Turkish Angora Cat Profile
|Weight||5.5-11 lb (2.5-5 kg)|
|Color||White, black, blue, red; multi-colored|
|Personality||Charming, intelligent, sporty, funny|
= very/a lot; = not very/a little
The Turkish Angora is a cute, elegant and very resolute cat with high intelligence. Once these cats have something in their heads, they’re doing it. No bookshelf is too high, and no door too closed. They’re very lively, playful and active. They love jumping around everything and watching things from on high. If they think they can help their humans with something, they’ll be at your side right away, trying to solve the problem in their own way.
The Turkish Angora is very friendly, cheerful, open and sociable. They like to purr, sit on your lap, cuddle on your shoulder on the sofa and “ride” on humans’ shoulders. Sometimes they behave more like dogs, walking “to heel” as they follow their owners around.
The Turkish Angora doesn’t like being left alone or being left to its own devices. To get attention, they sometimes even chew things. You should take things with a pinch of salt and a sense of humor and don’t lose your patience if your Turkish Angora keeps on throwing up surprises. Otherwise, you’d be better off with a calmer cat breed.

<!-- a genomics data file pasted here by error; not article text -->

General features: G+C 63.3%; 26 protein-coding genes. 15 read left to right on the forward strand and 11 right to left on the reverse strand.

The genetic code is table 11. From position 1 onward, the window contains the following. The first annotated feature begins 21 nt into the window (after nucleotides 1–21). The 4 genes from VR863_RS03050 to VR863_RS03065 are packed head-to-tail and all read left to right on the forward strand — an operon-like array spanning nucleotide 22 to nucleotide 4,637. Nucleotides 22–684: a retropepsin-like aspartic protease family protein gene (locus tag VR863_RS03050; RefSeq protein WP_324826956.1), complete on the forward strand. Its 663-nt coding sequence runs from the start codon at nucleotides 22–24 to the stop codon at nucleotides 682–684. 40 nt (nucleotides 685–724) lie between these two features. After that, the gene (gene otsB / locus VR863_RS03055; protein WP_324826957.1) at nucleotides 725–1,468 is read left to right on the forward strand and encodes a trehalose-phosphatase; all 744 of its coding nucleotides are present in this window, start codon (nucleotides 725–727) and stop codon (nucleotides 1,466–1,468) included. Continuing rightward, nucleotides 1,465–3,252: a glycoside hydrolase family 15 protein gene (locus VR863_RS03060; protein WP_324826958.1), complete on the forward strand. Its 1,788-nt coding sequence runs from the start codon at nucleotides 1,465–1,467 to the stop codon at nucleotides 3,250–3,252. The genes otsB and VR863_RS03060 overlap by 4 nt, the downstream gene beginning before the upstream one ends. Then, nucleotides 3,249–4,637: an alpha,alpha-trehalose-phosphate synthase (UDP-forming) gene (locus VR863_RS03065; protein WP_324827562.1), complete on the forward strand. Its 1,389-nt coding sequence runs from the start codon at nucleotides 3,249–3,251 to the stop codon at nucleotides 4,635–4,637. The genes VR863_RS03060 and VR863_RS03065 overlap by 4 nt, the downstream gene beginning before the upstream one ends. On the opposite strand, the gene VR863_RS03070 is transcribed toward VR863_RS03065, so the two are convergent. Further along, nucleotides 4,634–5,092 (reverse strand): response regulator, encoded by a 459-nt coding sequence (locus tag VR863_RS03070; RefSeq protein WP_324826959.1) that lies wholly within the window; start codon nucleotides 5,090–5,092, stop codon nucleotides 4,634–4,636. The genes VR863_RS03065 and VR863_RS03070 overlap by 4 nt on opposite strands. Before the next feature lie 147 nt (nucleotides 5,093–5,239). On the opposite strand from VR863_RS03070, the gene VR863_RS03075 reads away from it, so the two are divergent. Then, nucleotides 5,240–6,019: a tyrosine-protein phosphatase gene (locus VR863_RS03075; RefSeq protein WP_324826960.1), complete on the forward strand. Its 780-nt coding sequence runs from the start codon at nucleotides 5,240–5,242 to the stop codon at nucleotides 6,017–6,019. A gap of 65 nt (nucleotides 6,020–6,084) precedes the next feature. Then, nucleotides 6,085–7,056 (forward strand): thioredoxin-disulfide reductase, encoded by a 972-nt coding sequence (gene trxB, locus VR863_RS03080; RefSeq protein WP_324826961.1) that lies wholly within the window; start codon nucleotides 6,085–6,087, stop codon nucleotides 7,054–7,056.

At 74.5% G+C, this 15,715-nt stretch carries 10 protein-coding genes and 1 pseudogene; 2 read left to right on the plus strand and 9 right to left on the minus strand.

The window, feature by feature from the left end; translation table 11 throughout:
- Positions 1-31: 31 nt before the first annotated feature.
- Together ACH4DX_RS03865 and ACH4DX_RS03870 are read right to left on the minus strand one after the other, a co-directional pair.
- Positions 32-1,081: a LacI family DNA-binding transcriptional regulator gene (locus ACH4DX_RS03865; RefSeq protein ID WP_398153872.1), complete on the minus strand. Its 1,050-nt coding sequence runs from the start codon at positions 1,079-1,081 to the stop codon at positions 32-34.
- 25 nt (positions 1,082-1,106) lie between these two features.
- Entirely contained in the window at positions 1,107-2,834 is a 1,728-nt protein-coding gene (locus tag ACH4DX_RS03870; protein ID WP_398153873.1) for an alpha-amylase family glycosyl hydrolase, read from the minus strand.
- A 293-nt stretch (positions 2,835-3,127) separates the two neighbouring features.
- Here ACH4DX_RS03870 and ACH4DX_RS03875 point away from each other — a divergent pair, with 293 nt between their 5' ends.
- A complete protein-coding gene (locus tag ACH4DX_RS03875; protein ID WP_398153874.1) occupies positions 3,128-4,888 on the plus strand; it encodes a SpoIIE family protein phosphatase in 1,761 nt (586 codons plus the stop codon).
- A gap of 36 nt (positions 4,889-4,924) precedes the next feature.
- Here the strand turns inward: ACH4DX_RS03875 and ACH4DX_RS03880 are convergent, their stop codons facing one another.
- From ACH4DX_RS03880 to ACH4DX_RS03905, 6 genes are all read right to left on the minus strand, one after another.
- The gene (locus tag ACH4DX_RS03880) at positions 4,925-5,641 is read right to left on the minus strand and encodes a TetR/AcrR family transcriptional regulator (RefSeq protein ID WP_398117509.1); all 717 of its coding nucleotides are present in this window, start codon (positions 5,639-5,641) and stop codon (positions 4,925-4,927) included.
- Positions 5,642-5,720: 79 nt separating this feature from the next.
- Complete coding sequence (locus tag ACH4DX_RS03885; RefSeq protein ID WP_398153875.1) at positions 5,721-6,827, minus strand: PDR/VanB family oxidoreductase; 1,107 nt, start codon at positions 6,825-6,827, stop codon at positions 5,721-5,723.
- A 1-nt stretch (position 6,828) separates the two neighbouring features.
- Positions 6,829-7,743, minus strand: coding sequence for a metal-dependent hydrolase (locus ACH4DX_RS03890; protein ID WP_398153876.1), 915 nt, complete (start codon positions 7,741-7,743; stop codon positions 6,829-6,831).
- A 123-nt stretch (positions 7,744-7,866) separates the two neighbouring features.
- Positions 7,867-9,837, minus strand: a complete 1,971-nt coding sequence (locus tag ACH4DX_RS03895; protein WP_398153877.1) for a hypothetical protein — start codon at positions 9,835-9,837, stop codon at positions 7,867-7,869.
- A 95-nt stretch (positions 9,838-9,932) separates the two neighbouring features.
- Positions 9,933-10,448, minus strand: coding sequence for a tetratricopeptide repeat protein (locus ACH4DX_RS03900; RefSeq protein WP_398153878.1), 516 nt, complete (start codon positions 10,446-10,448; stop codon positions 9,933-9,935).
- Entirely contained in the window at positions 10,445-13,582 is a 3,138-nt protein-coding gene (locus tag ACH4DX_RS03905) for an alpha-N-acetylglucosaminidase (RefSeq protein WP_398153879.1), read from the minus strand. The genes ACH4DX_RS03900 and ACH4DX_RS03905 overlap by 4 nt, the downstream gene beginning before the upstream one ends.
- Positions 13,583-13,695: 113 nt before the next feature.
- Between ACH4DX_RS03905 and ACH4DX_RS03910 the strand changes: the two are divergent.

They prefer living in a household with another cat or a dog.
By the way: they are the oldest long-haired cat breed, kind of making them the “mothers” of all long-haired cats.
The Turkish Angora is a medium-sized, slim cat with long legs and large ears. They have silky, long but low-maintenance coats and bushy tails. These cats are often white but can also have black or red fur. Their eyes are almond-shaped and can be blue, green, gold or amber. There are cats with different colored eyes, e.g. one blue and one gold.
The Turkish Angora comes from Turkey and came to Europe in the 16th century, where it was the first long-haired cat. What a sensation! In 1954, it made its way to America, where it was recognized as a breed in 1973.
Did You Know?
The Turkish Angora was named for Ankara, the Turkish capital. It was called Angora up until 1930.